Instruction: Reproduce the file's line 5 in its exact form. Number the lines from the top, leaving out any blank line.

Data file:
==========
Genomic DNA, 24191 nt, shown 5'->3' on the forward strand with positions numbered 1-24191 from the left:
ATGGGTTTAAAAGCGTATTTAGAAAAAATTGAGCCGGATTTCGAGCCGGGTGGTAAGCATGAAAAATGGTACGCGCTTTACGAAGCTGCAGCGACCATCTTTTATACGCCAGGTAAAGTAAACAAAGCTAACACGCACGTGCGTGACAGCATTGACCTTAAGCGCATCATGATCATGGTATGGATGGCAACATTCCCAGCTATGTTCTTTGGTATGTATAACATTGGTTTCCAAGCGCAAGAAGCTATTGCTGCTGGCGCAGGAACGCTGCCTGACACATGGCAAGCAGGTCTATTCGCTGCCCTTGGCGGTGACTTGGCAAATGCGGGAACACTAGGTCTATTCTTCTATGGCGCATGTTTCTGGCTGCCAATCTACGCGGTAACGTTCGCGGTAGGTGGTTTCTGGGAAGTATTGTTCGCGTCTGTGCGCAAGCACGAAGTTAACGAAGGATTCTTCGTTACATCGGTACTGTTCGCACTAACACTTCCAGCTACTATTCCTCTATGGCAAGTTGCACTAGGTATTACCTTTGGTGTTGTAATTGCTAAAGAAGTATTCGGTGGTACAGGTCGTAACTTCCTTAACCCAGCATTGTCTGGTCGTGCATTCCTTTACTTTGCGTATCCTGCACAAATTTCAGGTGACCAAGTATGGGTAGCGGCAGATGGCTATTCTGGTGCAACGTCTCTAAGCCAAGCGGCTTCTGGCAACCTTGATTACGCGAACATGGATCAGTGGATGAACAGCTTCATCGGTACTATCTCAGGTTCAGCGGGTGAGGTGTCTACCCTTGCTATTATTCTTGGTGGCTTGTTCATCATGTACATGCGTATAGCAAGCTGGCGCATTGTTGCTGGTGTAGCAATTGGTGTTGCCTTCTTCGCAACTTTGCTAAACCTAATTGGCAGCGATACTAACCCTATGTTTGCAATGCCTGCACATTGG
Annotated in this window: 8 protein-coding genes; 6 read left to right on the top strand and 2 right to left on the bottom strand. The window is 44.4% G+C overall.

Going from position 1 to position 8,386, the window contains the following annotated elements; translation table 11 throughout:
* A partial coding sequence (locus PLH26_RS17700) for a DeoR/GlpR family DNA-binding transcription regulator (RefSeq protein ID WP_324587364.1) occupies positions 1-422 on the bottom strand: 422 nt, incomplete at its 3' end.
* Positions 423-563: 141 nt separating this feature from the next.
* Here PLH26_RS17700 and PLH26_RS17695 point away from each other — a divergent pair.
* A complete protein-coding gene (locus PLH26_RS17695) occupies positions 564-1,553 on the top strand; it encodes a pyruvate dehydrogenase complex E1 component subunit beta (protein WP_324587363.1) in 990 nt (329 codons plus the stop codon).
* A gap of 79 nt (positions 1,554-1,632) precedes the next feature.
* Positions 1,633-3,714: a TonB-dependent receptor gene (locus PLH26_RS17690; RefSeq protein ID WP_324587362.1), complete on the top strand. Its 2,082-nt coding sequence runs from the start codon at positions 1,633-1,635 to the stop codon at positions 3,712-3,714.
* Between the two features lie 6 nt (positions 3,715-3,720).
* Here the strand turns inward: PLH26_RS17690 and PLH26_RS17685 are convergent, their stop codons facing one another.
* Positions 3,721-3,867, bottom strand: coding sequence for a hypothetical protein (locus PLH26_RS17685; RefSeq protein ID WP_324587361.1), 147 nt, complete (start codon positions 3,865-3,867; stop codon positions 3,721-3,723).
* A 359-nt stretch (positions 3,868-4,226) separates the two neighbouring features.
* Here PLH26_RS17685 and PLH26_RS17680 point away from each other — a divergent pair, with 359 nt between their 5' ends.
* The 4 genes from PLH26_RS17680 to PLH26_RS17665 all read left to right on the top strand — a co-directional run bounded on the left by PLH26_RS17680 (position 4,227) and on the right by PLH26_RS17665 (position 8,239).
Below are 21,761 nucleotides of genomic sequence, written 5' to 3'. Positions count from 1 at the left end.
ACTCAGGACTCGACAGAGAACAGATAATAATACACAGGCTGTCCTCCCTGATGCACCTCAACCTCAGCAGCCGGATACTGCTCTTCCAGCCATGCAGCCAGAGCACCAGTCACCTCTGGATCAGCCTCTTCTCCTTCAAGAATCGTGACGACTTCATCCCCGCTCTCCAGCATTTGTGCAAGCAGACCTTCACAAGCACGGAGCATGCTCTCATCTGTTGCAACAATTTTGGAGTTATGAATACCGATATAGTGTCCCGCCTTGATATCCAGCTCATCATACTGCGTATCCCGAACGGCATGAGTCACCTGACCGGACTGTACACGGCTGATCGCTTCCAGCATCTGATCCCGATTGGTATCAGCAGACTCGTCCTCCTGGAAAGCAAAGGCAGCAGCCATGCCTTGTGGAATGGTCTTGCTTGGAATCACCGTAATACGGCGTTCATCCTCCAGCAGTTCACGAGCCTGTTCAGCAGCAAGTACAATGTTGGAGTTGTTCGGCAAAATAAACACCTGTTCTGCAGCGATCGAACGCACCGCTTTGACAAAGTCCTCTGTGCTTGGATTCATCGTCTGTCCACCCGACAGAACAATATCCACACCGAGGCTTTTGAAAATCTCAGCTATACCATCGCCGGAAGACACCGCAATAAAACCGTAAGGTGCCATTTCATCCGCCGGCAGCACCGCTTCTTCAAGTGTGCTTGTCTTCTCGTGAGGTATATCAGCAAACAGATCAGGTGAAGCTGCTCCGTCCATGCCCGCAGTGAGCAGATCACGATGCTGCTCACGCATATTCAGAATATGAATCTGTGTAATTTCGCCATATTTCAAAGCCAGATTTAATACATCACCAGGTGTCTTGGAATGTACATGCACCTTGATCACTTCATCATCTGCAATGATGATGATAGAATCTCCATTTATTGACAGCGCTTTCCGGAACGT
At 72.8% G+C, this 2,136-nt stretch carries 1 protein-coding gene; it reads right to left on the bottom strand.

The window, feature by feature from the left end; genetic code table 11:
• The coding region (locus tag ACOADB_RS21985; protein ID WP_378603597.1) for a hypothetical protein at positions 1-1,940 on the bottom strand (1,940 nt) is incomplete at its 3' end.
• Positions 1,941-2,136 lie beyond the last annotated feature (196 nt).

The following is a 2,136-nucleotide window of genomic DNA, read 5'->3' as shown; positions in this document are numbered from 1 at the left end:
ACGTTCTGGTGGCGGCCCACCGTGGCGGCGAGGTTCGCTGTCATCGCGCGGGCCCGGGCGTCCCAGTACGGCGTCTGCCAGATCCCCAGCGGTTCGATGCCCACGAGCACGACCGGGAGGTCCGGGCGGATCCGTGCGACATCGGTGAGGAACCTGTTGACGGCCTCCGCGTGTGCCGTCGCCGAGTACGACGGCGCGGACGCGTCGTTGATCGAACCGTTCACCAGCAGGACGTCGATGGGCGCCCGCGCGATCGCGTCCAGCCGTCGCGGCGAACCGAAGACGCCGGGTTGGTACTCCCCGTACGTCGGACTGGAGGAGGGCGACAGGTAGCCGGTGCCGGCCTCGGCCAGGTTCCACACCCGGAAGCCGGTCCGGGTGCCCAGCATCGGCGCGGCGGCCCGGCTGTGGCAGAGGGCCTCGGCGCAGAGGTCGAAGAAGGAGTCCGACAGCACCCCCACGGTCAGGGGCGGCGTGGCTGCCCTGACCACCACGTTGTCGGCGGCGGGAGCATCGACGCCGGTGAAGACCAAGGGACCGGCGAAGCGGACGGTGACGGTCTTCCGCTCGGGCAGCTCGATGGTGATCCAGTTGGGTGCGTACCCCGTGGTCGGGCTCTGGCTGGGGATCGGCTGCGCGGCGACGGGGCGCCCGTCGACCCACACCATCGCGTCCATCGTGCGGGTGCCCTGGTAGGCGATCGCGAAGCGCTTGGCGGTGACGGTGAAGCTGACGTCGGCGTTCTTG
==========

* A partial coding sequence (locus PLH26_RS17700) for a DeoR/GlpR family DNA-binding transcription regulator (RefSeq protein ID WP_324587364.1) occupies positions 1-422 on the bottom strand: 422 nt, incomplete at its 3' end.